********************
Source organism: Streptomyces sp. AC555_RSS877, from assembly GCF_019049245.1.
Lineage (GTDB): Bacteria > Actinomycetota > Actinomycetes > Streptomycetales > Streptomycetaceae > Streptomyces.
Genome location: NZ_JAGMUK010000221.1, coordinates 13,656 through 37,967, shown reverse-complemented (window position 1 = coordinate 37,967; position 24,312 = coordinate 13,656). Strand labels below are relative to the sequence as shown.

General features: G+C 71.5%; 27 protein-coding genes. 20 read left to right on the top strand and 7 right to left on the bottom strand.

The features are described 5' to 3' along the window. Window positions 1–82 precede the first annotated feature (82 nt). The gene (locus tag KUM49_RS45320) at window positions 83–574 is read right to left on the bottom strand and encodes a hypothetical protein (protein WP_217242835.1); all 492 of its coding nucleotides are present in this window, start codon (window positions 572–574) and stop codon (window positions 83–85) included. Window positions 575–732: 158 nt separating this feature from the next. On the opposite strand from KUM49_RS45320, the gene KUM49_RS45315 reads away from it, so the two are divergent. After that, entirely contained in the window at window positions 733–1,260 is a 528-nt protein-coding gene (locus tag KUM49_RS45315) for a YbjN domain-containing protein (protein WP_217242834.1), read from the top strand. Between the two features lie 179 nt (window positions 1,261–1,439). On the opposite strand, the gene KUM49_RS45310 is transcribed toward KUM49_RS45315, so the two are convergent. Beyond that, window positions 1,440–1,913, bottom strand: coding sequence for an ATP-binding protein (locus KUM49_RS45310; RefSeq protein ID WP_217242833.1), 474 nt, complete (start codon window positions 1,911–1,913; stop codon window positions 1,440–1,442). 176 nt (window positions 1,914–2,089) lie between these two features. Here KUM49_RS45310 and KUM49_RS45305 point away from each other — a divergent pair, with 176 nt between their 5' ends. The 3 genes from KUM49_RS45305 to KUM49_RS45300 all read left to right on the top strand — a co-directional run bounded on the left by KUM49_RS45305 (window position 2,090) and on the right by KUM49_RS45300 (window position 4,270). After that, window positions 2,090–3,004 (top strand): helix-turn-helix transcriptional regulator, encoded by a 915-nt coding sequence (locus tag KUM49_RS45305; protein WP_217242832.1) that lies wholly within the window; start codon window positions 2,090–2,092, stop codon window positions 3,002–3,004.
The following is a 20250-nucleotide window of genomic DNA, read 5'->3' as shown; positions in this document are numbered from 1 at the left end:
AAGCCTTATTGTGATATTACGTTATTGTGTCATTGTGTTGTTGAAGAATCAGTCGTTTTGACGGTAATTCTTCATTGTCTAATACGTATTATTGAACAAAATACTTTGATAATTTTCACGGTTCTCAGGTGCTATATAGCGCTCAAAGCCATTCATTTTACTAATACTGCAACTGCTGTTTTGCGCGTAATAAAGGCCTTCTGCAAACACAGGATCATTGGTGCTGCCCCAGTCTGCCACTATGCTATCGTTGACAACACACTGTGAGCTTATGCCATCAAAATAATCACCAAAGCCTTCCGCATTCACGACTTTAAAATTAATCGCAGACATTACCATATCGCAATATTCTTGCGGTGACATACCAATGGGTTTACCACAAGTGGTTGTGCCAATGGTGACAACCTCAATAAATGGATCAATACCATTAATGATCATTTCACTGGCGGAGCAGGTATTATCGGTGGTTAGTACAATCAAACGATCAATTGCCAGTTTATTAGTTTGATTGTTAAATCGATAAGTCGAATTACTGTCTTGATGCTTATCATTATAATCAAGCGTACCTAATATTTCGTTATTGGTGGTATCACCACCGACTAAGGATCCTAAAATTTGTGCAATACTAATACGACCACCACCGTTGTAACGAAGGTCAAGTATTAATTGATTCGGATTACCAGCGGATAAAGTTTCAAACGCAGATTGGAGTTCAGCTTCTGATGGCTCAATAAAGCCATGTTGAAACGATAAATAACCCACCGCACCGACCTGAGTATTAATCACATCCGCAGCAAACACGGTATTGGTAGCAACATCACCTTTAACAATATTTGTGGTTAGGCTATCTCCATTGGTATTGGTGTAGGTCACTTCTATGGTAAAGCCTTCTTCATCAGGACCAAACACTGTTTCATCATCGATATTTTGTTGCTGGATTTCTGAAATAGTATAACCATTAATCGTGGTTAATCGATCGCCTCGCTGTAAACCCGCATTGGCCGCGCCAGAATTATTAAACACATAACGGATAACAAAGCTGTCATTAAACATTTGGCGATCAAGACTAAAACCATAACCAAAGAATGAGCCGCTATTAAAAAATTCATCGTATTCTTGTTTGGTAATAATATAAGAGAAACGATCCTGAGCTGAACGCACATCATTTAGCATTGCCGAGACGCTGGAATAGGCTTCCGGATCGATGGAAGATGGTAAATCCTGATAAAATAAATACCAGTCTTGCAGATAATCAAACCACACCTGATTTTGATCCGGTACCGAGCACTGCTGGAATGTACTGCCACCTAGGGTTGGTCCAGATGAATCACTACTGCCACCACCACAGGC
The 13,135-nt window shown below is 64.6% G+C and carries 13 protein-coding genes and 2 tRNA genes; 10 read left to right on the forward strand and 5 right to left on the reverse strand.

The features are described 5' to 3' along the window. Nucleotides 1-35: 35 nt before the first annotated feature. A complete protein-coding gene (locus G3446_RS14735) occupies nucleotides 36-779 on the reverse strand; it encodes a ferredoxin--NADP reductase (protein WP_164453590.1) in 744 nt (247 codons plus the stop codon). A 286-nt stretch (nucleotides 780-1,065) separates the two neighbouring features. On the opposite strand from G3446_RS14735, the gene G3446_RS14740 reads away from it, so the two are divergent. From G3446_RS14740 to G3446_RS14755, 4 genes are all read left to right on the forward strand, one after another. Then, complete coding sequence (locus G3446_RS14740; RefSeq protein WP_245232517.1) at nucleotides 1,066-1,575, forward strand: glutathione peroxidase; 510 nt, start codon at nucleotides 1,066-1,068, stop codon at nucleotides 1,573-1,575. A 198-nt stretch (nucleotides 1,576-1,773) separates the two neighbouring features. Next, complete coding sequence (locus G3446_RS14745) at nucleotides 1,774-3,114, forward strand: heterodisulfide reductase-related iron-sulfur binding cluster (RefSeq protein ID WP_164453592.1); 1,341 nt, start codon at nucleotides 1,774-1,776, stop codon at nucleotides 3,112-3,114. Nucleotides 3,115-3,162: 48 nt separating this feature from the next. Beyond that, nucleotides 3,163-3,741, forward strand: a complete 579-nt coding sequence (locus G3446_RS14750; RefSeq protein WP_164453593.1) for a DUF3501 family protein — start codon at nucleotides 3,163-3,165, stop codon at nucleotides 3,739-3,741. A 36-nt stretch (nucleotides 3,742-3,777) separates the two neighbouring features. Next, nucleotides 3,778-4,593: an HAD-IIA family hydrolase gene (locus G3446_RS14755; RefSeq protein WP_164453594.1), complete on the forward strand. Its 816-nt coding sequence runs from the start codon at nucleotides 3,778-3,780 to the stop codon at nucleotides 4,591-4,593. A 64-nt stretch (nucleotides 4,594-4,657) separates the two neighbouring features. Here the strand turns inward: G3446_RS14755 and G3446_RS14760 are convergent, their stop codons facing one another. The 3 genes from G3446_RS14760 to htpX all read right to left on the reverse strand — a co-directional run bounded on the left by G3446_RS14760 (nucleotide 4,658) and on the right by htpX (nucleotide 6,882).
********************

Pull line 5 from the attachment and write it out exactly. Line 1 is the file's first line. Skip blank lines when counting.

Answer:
The features are described 5' to 3' along the window. Window positions 1–82 precede the first annotated feature (82 nt). The gene (locus tag KUM49_RS45320) at window positions 83–574 is read right to left on the bottom strand and encodes a hypothetical protein (protein WP_217242835.1); all 492 of its coding nucleotides are present in this window, start codon (window positions 572–574) and stop codon (window positions 83–85) included. Window positions 575–732: 158 nt separating this feature from the next. On the opposite strand from KUM49_RS45320, the gene KUM49_RS45315 reads away from it, so the two are divergent. After that, entirely contained in the window at window positions 733–1,260 is a 528-nt protein-coding gene (locus tag KUM49_RS45315) for a YbjN domain-containing protein (protein WP_217242834.1), read from the top strand. Between the two features lie 179 nt (window positions 1,261–1,439). On the opposite strand, the gene KUM49_RS45310 is transcribed toward KUM49_RS45315, so the two are convergent. Beyond that, window positions 1,440–1,913, bottom strand: coding sequence for an ATP-binding protein (locus KUM49_RS45310; RefSeq protein ID WP_217242833.1), 474 nt, complete (start codon window positions 1,911–1,913; stop codon window positions 1,440–1,442). 176 nt (window positions 1,914–2,089) lie between these two features. Here KUM49_RS45310 and KUM49_RS45305 point away from each other — a divergent pair, with 176 nt between their 5' ends. The 3 genes from KUM49_RS45305 to KUM49_RS45300 all read left to right on the top strand — a co-directional run bounded on the left by KUM49_RS45305 (window position 2,090) and on the right by KUM49_RS45300 (window position 4,270). After that, window positions 2,090–3,004 (top strand): helix-turn-helix transcriptional regulator, encoded by a 915-nt coding sequence (locus tag KUM49_RS45305; protein WP_217242832.1) that lies wholly within the window; start codon window positions 2,090–2,092, stop codon window positions 3,002–3,004.